Sign up ×
Quantitative Finance Stack Exchange is a question and answer site for finance professionals and academics. It's 100% free, no registration required.

I came upon the term "implied state price density" in a couple of papers. As far as I understand the concept one basically tries to extract the "pricing density" from the market data.

For the sake of simplicity we assume a constant interst rate $r$ and also don't make any assumptions on the model used to evolve $S_t$.


According to Douglas T. Breeden and Robert H. Litzenberger in their paper Prices of State-Contingent Claims Implicit in Option Prices one can recover the density via the formula:

$p(S_T|S_t)=e^{r(T-t)}\frac{\partial^2 C(t,S_t,K,r,T)}{\partial K^2}|_{K=S_T}$

How does one arrive at this formula? I tried to differentiate $C(t,S_t,K,r,T)$ but according to the rules for differentiating parameter integrals this is not how one can arrive at above formula (what am I missing?)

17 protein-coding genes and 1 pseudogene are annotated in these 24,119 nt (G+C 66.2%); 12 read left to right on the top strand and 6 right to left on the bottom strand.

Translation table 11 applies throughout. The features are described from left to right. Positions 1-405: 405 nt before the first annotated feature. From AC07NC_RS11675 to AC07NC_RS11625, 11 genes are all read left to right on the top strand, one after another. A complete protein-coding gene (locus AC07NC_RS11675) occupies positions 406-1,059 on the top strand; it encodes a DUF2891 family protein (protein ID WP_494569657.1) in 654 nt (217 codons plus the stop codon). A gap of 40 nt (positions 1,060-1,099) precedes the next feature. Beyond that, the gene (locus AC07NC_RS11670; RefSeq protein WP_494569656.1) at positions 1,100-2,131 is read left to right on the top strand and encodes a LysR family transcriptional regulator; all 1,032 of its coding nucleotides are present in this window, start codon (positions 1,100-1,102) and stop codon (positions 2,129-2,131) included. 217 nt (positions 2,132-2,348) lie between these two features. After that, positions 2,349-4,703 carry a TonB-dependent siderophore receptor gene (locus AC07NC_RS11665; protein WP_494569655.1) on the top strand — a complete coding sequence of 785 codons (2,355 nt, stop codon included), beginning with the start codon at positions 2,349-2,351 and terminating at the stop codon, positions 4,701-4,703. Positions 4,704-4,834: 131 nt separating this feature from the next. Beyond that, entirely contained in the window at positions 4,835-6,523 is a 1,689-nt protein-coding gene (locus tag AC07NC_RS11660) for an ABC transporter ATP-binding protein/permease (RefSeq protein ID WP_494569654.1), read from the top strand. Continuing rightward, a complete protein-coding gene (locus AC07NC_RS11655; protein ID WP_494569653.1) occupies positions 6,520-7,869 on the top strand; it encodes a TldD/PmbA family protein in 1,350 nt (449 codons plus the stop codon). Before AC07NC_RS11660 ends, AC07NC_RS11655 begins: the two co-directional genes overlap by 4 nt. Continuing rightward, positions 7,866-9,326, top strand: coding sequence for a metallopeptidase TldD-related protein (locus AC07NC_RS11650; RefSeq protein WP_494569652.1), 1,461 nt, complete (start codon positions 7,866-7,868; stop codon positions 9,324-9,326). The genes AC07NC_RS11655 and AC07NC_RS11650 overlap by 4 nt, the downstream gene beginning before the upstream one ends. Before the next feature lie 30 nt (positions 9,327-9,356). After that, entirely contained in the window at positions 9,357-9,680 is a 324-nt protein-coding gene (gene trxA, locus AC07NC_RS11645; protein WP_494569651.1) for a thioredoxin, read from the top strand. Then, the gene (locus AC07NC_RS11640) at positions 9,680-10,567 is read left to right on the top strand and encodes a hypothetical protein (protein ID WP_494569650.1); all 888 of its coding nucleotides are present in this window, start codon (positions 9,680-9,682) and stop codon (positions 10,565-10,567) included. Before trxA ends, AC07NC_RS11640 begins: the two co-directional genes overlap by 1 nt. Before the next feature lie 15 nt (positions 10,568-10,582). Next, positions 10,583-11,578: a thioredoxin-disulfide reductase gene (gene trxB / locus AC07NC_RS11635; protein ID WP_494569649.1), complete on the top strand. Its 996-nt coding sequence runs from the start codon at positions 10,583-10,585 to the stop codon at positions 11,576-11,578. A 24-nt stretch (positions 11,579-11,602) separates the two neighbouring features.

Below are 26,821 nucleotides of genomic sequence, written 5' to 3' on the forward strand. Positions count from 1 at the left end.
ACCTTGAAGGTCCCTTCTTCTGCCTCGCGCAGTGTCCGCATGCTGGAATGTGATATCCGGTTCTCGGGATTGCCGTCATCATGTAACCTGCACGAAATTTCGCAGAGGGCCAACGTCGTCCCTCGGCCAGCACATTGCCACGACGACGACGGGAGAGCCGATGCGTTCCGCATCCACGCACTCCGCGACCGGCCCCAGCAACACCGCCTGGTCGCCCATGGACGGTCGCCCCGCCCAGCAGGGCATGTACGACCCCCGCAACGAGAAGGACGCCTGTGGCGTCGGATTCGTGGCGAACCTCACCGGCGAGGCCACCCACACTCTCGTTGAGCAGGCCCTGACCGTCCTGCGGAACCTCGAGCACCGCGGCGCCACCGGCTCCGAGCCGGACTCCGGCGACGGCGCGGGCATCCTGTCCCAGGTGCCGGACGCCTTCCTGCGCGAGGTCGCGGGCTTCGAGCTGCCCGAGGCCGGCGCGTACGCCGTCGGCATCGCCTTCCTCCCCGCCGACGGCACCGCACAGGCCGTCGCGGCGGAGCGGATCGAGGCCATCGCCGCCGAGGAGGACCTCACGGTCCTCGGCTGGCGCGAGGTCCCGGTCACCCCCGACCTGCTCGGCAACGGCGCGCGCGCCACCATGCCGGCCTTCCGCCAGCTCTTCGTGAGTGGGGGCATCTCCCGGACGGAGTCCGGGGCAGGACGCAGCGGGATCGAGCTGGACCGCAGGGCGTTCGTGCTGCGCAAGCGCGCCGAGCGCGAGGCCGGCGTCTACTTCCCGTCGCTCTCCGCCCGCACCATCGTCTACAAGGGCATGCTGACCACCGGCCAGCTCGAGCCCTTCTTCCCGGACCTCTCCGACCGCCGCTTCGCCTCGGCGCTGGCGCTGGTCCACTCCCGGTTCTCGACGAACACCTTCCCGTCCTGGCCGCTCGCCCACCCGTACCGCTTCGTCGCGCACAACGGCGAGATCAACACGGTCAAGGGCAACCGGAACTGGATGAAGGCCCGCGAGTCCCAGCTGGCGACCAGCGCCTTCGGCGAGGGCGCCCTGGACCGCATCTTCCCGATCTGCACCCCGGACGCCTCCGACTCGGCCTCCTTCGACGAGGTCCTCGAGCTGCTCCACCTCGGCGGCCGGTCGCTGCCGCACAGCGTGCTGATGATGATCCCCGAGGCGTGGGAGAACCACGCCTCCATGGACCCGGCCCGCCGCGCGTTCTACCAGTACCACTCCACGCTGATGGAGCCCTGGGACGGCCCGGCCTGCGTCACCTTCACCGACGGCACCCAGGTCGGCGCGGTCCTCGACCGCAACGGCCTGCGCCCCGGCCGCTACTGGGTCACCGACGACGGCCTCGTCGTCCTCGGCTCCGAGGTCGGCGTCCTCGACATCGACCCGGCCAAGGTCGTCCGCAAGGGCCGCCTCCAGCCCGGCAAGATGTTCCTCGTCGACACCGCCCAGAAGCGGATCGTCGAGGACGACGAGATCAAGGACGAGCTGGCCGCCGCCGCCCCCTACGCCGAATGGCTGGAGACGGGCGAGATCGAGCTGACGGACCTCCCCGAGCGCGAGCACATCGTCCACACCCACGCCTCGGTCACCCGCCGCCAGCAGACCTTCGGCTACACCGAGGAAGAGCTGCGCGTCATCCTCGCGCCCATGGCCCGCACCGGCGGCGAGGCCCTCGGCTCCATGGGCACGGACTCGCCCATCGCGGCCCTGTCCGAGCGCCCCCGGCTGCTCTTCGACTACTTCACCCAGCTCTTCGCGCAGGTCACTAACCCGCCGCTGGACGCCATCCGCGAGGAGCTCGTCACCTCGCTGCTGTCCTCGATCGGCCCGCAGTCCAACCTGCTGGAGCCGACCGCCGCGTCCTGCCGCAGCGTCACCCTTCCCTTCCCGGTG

P.S. You can read the paper online for free at JSTOR after you register. Or just email me and I will sent you the pdf-file

share|improve this question

1 Answer 1

up vote 1 down vote accepted

Look the first answer of this thread: How to derive the implied probability distribution from B-S volatilities?

Also many papers in Dupire volatility have your formula derivation. For example, look at (10) in

share|improve this answer
damn this was actually quite simple:( – Probilitator Mar 9 '14 at 6:27

Your Answer


By posting your answer, you agree to the privacy policy and terms of service.

Not the answer you're looking for? Browse other questions tagged or ask your own question.